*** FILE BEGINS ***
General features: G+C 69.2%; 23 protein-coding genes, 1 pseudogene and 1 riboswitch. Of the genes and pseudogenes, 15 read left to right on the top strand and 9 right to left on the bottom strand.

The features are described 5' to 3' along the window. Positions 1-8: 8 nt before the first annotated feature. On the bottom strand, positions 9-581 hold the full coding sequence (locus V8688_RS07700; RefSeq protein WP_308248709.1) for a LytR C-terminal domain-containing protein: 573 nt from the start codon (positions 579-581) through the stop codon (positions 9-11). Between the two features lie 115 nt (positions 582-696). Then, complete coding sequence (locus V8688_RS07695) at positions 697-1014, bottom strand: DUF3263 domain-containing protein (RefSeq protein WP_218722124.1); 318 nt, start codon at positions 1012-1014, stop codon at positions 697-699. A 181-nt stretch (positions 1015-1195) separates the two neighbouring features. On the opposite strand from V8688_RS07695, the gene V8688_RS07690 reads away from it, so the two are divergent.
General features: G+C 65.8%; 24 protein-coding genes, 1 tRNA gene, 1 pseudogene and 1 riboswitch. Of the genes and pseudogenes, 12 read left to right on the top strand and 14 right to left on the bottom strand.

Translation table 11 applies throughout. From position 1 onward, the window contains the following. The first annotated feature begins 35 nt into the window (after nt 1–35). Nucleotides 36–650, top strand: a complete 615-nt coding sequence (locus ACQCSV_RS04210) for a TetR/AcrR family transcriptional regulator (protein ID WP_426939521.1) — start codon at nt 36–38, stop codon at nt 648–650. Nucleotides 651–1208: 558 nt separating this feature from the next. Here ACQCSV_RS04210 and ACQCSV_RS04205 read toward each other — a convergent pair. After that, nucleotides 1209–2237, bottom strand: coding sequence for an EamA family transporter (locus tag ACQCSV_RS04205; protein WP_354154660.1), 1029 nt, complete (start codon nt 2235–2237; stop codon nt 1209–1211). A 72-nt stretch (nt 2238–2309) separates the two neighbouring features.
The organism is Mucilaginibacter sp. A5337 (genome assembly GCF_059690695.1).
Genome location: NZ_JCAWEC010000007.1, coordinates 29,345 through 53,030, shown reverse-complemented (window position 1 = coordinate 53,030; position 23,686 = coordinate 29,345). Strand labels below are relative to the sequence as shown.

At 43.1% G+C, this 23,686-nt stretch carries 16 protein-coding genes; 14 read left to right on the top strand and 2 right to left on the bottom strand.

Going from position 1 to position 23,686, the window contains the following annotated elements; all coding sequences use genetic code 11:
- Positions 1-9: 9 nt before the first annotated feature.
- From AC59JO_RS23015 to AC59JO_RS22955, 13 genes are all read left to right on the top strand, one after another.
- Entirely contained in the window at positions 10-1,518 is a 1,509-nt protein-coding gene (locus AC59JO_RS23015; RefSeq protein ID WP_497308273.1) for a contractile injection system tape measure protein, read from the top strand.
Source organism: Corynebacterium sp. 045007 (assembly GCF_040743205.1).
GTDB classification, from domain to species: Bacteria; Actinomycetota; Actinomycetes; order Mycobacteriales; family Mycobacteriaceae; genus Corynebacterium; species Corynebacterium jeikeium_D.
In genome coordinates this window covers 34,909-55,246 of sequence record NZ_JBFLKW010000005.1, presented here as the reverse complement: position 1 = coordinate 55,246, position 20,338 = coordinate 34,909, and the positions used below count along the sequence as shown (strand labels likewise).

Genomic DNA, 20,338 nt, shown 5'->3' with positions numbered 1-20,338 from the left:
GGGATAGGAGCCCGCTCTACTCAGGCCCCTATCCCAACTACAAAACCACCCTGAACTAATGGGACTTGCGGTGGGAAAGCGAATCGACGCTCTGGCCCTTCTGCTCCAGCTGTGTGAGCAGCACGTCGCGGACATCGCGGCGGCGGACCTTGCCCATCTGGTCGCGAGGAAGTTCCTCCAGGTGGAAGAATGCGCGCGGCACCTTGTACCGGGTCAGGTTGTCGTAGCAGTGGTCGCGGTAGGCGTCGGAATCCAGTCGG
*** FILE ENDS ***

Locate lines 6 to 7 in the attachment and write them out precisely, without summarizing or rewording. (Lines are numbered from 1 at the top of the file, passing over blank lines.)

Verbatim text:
Genome location: NZ_JCAWEC010000007.1, coordinates 29,345 through 53,030, shown reverse-complemented (window position 1 = coordinate 53,030; position 23,686 = coordinate 29,345). Strand labels below are relative to the sequence as shown.

At 43.1% G+C, this 23,686-nt stretch carries 16 protein-coding genes; 14 read left to right on the top strand and 2 right to left on the bottom strand.